31 August, 2012

Day 56, 460km: Costa Rica

Woke up in San Juan del Sur, Nicaragua and left around 7am, after a delicious breakfast. The night before brought good rest, which would turn out to be much needed. That would be a long day.

Starting with paperwork!
Crossing from Nicaragua to Costa Rica was much less of a hassle than the previous borders. There were a few helpers at the border zone entrance. I almost ran over one of them who was waving at me to stop, right in the middle of the road. I guess they got the message that I had no intention to talk to them since not a single helper bothered me after I parked.

Border cheat codes activated
 Again I cannot thank enough the guys at PanAmNotes for preparing such a great write-up. With this information in my hand, I felt like I was playing a video games with cheat codes activated. It spoils most of the fun but makes sure you'll be going through boring/hard parts with ease.

 There I met Jeannine and Libre, mom and son going from California to Paraguay (Uruguay?) on a bad-ass 4x4. We exchanged contact and I'll sure meet them when I'm in Paraguay (or Uruguay, my memory is a bit blur on that). Jeannine's father is French and we were both pretty happy to get the chance to speak French for a little bit.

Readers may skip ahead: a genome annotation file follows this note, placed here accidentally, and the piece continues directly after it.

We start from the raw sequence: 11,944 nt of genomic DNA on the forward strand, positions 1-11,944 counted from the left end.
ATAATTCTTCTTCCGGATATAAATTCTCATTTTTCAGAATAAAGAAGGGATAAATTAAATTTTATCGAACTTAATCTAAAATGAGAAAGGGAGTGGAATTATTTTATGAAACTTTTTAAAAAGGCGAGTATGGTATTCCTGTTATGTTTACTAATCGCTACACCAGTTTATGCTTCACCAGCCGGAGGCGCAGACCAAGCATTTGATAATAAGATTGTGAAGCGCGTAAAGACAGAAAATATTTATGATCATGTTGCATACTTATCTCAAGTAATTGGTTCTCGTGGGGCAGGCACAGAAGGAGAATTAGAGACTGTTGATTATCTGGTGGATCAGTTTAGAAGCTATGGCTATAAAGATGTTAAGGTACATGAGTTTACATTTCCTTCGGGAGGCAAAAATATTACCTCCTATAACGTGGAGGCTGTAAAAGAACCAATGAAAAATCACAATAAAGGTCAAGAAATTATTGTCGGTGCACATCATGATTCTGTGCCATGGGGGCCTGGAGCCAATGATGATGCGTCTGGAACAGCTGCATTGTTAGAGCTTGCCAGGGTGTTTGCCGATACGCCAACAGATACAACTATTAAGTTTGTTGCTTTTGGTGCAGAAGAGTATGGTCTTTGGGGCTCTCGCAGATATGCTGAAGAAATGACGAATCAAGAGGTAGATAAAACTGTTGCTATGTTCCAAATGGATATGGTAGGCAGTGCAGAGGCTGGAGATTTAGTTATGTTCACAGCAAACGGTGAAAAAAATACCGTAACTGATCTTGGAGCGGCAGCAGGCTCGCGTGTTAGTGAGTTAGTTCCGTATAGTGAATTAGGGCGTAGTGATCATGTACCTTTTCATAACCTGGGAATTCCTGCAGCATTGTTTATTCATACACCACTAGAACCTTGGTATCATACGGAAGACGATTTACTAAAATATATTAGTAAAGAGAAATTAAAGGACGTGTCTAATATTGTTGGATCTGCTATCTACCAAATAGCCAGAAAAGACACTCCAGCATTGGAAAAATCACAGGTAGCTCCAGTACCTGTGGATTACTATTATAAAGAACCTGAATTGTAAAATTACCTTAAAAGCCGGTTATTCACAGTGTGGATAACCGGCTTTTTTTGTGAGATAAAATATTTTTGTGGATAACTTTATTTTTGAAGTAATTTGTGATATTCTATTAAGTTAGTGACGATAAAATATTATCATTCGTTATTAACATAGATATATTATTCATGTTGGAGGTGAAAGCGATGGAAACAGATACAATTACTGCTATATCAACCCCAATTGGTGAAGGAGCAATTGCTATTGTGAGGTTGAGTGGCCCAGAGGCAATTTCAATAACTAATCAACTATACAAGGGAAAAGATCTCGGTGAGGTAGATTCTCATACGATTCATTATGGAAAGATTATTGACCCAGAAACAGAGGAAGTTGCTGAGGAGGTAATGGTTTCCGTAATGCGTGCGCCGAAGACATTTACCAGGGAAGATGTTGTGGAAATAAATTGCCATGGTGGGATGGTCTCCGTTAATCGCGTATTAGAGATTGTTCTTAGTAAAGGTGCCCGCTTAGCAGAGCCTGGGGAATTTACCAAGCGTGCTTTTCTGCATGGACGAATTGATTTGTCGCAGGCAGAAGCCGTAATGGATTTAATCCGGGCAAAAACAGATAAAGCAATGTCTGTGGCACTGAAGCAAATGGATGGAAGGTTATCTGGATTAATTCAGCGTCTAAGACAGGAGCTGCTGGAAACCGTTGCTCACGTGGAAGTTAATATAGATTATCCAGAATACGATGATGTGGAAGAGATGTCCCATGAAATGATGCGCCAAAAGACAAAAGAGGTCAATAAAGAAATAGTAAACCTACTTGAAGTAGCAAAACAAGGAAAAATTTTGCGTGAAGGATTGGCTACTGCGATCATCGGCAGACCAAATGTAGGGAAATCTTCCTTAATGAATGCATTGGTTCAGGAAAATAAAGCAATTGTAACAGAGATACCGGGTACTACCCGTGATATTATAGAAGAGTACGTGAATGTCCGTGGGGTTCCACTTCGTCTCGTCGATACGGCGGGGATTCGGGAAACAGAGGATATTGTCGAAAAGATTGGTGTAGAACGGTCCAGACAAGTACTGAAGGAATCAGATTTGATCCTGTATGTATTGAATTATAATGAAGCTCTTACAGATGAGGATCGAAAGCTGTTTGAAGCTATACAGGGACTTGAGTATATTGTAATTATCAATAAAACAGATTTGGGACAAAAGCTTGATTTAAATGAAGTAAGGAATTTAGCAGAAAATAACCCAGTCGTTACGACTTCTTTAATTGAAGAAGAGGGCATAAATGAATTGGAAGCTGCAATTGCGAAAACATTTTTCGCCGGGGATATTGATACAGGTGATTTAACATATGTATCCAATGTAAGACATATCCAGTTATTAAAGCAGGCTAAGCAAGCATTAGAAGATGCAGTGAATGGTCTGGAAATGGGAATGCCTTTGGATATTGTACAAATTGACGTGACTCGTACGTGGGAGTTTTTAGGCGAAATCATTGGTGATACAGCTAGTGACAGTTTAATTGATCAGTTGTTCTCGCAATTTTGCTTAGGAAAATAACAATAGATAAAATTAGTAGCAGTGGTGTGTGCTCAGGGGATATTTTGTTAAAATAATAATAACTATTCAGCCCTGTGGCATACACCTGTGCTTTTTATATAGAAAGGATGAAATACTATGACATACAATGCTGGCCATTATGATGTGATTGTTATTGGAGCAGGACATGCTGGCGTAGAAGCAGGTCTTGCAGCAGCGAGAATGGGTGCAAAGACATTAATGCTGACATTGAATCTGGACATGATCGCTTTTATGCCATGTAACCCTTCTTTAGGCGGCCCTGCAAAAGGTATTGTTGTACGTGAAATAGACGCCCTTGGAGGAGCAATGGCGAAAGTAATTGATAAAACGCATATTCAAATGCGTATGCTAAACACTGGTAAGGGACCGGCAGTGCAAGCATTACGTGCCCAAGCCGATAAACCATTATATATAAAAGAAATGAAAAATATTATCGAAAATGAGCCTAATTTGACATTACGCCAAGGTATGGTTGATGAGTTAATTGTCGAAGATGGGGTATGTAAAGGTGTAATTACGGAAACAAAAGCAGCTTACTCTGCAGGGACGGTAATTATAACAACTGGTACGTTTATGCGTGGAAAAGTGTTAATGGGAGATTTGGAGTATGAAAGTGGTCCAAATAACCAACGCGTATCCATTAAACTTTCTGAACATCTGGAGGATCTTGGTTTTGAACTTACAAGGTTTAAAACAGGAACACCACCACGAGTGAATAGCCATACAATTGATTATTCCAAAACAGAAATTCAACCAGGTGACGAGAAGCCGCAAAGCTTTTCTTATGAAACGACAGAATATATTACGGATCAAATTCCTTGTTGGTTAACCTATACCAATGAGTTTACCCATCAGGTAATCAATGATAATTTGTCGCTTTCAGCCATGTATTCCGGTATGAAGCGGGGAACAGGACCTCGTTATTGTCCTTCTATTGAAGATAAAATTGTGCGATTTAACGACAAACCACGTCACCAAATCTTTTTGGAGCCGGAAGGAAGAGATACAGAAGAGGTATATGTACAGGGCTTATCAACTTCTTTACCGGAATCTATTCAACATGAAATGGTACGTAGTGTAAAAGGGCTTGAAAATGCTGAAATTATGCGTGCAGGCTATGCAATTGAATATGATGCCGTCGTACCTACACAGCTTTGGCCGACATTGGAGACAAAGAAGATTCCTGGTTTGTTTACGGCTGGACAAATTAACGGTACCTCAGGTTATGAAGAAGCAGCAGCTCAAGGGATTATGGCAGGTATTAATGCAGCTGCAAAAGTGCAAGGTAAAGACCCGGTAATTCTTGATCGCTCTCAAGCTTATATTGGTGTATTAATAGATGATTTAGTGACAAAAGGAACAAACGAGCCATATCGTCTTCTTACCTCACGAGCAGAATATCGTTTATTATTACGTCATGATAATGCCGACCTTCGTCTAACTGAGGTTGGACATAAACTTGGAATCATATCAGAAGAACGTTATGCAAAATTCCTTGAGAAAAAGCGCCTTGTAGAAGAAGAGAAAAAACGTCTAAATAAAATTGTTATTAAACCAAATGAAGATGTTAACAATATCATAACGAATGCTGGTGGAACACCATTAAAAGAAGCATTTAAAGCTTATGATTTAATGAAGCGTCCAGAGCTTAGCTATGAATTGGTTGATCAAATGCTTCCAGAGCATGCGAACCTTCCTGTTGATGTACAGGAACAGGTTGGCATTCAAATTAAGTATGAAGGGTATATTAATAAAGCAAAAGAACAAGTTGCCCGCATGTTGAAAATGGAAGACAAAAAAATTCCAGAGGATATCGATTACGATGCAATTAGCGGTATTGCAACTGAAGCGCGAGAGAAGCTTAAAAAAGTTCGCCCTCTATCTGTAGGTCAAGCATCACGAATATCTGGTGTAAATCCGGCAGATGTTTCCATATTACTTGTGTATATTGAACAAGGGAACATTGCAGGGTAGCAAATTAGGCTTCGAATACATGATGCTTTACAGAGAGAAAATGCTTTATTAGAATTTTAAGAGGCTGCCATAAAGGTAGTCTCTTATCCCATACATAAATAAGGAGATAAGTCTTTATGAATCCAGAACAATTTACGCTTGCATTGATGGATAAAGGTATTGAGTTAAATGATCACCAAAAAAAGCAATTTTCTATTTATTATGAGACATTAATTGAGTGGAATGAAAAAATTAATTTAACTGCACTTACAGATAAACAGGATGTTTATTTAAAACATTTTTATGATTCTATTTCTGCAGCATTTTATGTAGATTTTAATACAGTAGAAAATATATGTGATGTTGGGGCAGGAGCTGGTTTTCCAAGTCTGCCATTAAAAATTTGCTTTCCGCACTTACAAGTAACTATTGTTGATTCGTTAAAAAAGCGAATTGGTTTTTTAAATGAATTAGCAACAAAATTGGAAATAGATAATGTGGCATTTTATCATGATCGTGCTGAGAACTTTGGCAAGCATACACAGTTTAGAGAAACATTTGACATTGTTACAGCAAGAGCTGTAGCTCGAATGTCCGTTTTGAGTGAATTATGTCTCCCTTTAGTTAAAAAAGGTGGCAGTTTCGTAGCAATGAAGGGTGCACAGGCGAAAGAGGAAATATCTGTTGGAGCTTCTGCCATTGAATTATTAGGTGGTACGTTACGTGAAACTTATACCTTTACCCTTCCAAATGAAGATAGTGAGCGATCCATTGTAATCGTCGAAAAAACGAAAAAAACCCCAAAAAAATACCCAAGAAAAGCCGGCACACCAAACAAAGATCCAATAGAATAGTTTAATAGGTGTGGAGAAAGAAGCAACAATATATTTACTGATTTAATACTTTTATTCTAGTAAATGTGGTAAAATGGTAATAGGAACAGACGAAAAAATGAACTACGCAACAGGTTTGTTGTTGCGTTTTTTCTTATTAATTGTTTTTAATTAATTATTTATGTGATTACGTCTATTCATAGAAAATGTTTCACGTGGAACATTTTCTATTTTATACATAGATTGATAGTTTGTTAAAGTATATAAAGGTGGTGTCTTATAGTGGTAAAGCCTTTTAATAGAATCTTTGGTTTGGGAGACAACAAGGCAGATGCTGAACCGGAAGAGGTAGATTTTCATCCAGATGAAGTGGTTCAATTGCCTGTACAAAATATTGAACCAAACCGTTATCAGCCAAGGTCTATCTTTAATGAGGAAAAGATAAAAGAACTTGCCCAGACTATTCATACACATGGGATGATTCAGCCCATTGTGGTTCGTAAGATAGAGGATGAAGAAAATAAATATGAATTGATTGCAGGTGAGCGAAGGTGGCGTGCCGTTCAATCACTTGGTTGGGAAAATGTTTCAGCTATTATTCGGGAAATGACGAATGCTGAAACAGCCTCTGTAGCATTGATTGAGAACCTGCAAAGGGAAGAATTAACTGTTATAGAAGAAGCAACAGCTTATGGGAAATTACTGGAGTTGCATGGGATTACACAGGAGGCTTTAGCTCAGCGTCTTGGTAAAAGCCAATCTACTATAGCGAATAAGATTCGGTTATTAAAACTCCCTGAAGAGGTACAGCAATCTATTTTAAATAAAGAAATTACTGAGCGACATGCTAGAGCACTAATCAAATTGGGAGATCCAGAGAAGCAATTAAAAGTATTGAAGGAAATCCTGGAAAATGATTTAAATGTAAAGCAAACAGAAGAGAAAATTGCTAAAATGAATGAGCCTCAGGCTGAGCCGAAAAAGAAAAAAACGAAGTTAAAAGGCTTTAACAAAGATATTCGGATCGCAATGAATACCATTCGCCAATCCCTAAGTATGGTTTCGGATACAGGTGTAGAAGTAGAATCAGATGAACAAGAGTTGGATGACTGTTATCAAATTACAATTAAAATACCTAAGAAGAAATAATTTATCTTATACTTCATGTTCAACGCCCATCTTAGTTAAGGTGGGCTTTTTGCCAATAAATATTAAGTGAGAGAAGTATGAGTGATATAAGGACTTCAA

Welcome to Costa Rica
 That was the first road into Costa Rica, which gave me the opportunity to paint the bike and myself in a nice muddy color. I didn't have a destination that day, lack of internet the day before meant I was headed in a general south-eastward direction and intended to stop when I was tired.
 I had another surprise encounter with a bird, this time he hit me right in the face, luckily I wasn't going very fast and the helmet didn't suffer any (visible) damage. I don't know what's wrong with birds in this part of the world, this is a third time I hit one in maybe 4 or 5,000km.
 Didn't stop to look for the poor thing, there was too much traffic on the road to do it safely.

Cool views up in the mountains
 Well the road and views were rather nice, I went into San Jose (capital city) and was surprised by the (relatively) cool weather of a city 1160m above sea level. I had been in contact with guys at "La Moto" previously regarding tires and thought I'd stop since I needed a few (minor) accessories for the bike.
Oui, c'est la moto
Unfortunately they didn't have any of what I needed in stock... Had a chat with Gary (?) the owner who's been driving race bikes 18 years in the US before moving here. Got the chance to finally ask a question that was on my mind for a long time. When in curves, I'm much more comfortable on turning right than turning left. I'm left handed. Gary told me that it's the same for all riders, usually one is more comfortable turning into the side opposed to one's dominant hand.
So I was glad to know it's "a thing" and that I'm not being scared for whatever reason to make left turns. Still my left turns are bad but now I can accept that fact.

San Jose, Costa Rica